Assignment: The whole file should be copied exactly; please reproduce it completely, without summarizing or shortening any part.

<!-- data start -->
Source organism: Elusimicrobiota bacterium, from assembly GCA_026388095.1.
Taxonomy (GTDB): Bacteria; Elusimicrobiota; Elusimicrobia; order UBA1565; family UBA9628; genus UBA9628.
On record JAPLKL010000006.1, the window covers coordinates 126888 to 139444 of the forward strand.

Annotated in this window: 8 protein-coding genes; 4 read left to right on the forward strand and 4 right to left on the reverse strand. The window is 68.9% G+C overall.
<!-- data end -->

Source organism: Elusimicrobiota bacterium, from assembly GCA_026388095.1.
Taxonomy (GTDB): Bacteria; Elusimicrobiota; Elusimicrobia; order UBA1565; family UBA9628; genus UBA9628.
On record JAPLKL010000006.1, the window covers coordinates 126888 to 139444 of the forward strand.

Annotated in this window: 8 protein-coding genes; 4 read left to right on the forward strand and 4 right to left on the reverse strand. The window is 68.9% G+C overall.